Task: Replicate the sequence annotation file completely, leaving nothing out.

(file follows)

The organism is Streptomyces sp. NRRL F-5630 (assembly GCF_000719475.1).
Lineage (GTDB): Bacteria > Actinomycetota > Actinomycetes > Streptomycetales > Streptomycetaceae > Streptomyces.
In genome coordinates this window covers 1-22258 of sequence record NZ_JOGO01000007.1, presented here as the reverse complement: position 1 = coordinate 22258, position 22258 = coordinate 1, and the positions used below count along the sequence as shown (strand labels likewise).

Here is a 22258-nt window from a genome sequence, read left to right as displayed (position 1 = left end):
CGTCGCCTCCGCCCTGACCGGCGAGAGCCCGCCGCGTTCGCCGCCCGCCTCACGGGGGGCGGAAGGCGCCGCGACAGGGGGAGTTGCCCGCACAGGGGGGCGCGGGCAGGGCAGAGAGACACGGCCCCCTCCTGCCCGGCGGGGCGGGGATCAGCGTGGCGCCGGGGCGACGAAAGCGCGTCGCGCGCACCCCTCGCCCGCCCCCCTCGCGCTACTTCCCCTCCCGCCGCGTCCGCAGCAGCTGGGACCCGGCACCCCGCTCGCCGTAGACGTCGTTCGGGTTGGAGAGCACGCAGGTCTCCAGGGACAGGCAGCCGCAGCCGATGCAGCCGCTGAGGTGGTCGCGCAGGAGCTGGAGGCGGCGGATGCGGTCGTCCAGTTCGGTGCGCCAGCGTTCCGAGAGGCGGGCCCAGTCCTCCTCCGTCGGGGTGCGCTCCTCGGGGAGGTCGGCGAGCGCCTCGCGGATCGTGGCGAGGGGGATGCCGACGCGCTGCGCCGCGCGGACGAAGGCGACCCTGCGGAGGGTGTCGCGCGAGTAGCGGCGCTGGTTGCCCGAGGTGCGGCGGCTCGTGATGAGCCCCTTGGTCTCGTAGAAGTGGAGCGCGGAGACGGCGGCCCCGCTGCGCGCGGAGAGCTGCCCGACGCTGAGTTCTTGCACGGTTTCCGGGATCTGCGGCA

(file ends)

The organism is Streptomyces sp. NRRL F-5630 (assembly GCF_000719475.1).
Lineage (GTDB): Bacteria > Actinomycetota > Actinomycetes > Streptomycetales > Streptomycetaceae > Streptomyces.
In genome coordinates this window covers 1-22258 of sequence record NZ_JOGO01000007.1, presented here as the reverse complement: position 1 = coordinate 22258, position 22258 = coordinate 1, and the positions used below count along the sequence as shown (strand labels likewise).

Here is a 22258-nt window from a genome sequence, read left to right as displayed (position 1 = left end):
CGTCGCCTCCGCCCTGACCGGCGAGAGCCCGCCGCGTTCGCCGCCCGCCTCACGGGGGGCGGAAGGCGCCGCGACAGGGGGAGTTGCCCGCACAGGGGGGCGCGGGCAGGGCAGAGAGACACGGCCCCCTCCTGCCCGGCGGGGCGGGGATCAGCGTGGCGCCGGGGCGACGAAAGCGCGTCGCGCGCACCCCTCGCCCGCCCCCCTCGCGCTACTTCCCCTCCCGCCGCGTCCGCAGCAGCTGGGACCCGGCACCCCGCTCGCCGTAGACGTCGTTCGGGTTGGAGAGCACGCAGGTCTCCAGGGACAGGCAGCCGCAGCCGATGCAGCCGCTGAGGTGGTCGCGCAGGAGCTGGAGGCGGCGGATGCGGTCGTCCAGTTCGGTGCGCCAGCGTTCCGAGAGGCGGGCCCAGTCCTCCTCCGTCGGGGTGCGCTCCTCGGGGAGGTCGGCGAGCGCCTCGCGGATCGTGGCGAGGGGGATGCCGACGCGCTGCGCCGCGCGGACGAAGGCGACCCTGCGGAGGGTGTCGCGCGAGTAGCGGCGCTGGTTGCCCGAGGTGCGGCGGCTCGTGATGAGCCCCTTGGTCTCGTAGAAGTGGAGCGCGGAGACGGCGGCCCCGCTGCGCGCGGAGAGCTGCCCGACGCTGAGTTCTTGCACGGTTTCCGGGATCTGCGGCA